AUGUSTA — Gov. Paul LePage on Friday took the first step in fulfilling his vow to embed business interests with the state's regulatory agencies by nominating Livermore Falls resident Darryl Brown as commissioner of the Department of Environmental Protection.
Brown, 66, is the founder and president of Main-Land Development Consultants Inc., an engineering firm that helps business clients with state and local permitting and environmental surveying.
Brown's company has represented clients in several major projects, including the 10-year planned expansion at the Saddleback ski area and the voter-approved proposal for the Oxford County casino.
Brown said that he would leave his company, which he started in 1972, to avoid any conflict of interest with the commissioner post. The department oversees site permitting for development projects like the ones with which Brown's company has been involved.
Brown said his attorney was crafting an exit strategy so that he would have "no association" with his company.
Like other commissioner nominations, Brown will have to be confirmed by the Legislature.
It remains to be seen whether Democrats will fight Brown's appointment in light of his business interests and relationship to the development community.
On Friday, some Democrats said that although Brown was qualified for the job, they worried that his post would be akin to the fox guarding the henhouse.
"This will be the case of the regulated becoming the regulator," said Rep. Robert Duchesne, D-Old Town, the ranking minority member of the Environment and Natural Resources Committee. "But that's consistent with Gov. LePage's philosophy."
LePage said Friday that Maine's DEP was unfriendly to business interests, and in some cases deliberately slowed down the permitting process.
Asked why the DEP would willingly discourage business development, LePage said the department was "anti-business" and adversarial to the private sector.
"I think those who work at DEP would take serious umbrage to that," said Duchesne, adding that LePage and Republican claims about lengthy permitting periods were overstated.
Brown echoed LePage's remarks, saying he wanted to change the culture within the department.
"We need to be a friendly face to the businesses that want to expand or come to Maine," he said, "and recognize that 95 percent of the people (who seek permitting) really want to do the right thing. Let's not let regulation get in the way of that."
Brown acknowledged that local resistance was responsible for delaying some proposals. He said he wanted to push some of the regulatory oversight at the state level back to communities.
"One of my priorities is to shift a lot of the process back to the communities because that's where it really belongs," he said. "I think we can do that. Sure, there are always going to be people who favor or oppose specific projects, and that's the way it should be."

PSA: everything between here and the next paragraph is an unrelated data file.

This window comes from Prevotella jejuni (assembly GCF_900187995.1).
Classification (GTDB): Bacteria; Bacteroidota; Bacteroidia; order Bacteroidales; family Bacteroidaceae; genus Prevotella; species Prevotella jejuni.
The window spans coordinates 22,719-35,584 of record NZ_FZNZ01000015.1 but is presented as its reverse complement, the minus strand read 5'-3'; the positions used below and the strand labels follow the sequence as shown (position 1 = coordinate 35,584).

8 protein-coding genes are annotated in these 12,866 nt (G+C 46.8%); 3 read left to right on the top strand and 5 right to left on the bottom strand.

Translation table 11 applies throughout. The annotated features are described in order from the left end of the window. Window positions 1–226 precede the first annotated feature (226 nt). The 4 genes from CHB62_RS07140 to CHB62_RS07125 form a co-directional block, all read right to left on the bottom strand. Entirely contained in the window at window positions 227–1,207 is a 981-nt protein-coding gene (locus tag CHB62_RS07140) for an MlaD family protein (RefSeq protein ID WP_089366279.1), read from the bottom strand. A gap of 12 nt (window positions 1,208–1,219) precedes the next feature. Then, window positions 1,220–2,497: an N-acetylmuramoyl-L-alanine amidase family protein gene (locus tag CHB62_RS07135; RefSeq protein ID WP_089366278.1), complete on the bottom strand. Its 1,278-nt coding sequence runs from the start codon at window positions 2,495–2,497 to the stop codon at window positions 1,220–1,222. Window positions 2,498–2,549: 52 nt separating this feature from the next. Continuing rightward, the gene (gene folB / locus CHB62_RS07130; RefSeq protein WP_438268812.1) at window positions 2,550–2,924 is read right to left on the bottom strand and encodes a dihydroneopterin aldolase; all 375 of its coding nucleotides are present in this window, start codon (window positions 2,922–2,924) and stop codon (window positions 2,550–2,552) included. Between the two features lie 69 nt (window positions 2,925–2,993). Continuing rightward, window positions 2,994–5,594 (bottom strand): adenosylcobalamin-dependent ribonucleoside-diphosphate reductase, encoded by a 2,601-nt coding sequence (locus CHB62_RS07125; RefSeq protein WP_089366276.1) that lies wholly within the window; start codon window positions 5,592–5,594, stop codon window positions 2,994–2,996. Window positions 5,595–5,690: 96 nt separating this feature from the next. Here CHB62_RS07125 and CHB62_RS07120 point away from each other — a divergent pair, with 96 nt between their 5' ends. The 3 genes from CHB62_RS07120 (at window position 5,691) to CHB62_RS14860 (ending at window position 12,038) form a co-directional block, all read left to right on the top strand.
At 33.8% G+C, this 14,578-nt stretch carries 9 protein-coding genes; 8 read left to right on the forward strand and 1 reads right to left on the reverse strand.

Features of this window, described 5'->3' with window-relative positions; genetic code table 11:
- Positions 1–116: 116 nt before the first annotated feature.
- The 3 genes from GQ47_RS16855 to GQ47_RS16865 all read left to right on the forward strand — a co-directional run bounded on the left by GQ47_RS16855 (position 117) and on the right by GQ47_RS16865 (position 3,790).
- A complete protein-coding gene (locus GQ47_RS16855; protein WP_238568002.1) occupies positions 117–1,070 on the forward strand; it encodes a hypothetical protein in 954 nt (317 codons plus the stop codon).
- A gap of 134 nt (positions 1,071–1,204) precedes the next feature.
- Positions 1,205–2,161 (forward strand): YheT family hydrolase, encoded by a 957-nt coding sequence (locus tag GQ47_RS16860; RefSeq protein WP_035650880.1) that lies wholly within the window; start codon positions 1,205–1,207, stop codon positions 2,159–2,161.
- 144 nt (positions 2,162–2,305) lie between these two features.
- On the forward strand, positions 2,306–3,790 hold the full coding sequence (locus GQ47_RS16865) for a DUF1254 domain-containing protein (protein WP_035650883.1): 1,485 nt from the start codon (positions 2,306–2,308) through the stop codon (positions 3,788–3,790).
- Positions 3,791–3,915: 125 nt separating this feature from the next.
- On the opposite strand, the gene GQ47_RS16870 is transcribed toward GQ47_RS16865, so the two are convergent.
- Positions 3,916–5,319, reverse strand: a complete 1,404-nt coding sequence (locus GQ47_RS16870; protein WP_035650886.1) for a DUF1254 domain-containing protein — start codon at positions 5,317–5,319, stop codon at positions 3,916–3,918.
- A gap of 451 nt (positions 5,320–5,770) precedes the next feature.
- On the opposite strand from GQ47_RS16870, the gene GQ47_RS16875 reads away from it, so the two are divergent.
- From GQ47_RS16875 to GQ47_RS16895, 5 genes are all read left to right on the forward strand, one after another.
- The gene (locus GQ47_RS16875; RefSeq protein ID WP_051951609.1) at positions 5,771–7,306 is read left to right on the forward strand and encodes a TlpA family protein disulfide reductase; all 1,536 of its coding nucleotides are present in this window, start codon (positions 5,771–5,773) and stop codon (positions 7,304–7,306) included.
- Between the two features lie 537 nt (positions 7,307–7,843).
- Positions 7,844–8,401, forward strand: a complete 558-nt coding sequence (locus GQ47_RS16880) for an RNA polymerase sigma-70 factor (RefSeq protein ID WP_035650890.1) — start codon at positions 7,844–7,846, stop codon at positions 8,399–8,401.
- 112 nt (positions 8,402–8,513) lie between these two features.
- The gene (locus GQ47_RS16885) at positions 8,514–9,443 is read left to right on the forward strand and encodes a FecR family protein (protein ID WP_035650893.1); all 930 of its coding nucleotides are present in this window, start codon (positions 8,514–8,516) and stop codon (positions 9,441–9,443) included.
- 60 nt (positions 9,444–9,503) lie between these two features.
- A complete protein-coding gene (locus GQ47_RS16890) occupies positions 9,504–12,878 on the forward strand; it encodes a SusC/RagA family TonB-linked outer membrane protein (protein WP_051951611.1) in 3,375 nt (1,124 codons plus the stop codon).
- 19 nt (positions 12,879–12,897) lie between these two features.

Brown spoke in broad terms about his personal frustration with the state's regulatory environment, but just last year he was instrumental in organizing broad opposition to a bill updating the state's site laws to push large-scale development into communities' designated growth areas.
Brown formed a significant coalition to fight the bill, including the Maine Municipal Association, the Maine Chamber of Commerce and the Maine Association of Realtors, which characterized the measure as weakening the state's business climate and a property seizure by the state.
Despite that opposition, the bill passed the Legislature without a roll call vote in either chamber. It was enacted by Gov. John Baldacci last year.
In December, Brown spoke at a Red Tape Workshop in Farmington, voicing concerns about the amount of time taken by the DEP to process applications. And he compared the 2 inches of regulatory paperwork required for a project 30 years ago with the 10 inches of paperwork needed now. The workshop was in conjunction with LePage's Red Tape Removal Audit.
Born the youngest of 16 children, Brown grew up in Richmond. He graduated from the University of Maine in 1966 with a soil science degree and later earned his graduate degree in agronomy.
Prior to starting Main-Land Development Consultants, he was the assistant principal at Livermore Falls High School.
He also served four terms in the state House of Representatives between 1978 and 1986. He sat on several committees, including Energy and Natural Resources and Public Utilities.
LePage on Friday also nominated Norman Olsen, a former commercial fisherman and federal fisheries regulator, to head the Department of Marine Resources. Philip Congdon, an engineer who holds more than a dozen U.S. patents and has extensive research and development background in business, was nominated to serve as commissioner of the Department of Economic and Community Development.
Those nominations bring the total number of LePage's announced cabinet members to seven. The governor needs nine more to fill the cabinet.
The Associated Press contributed to this report.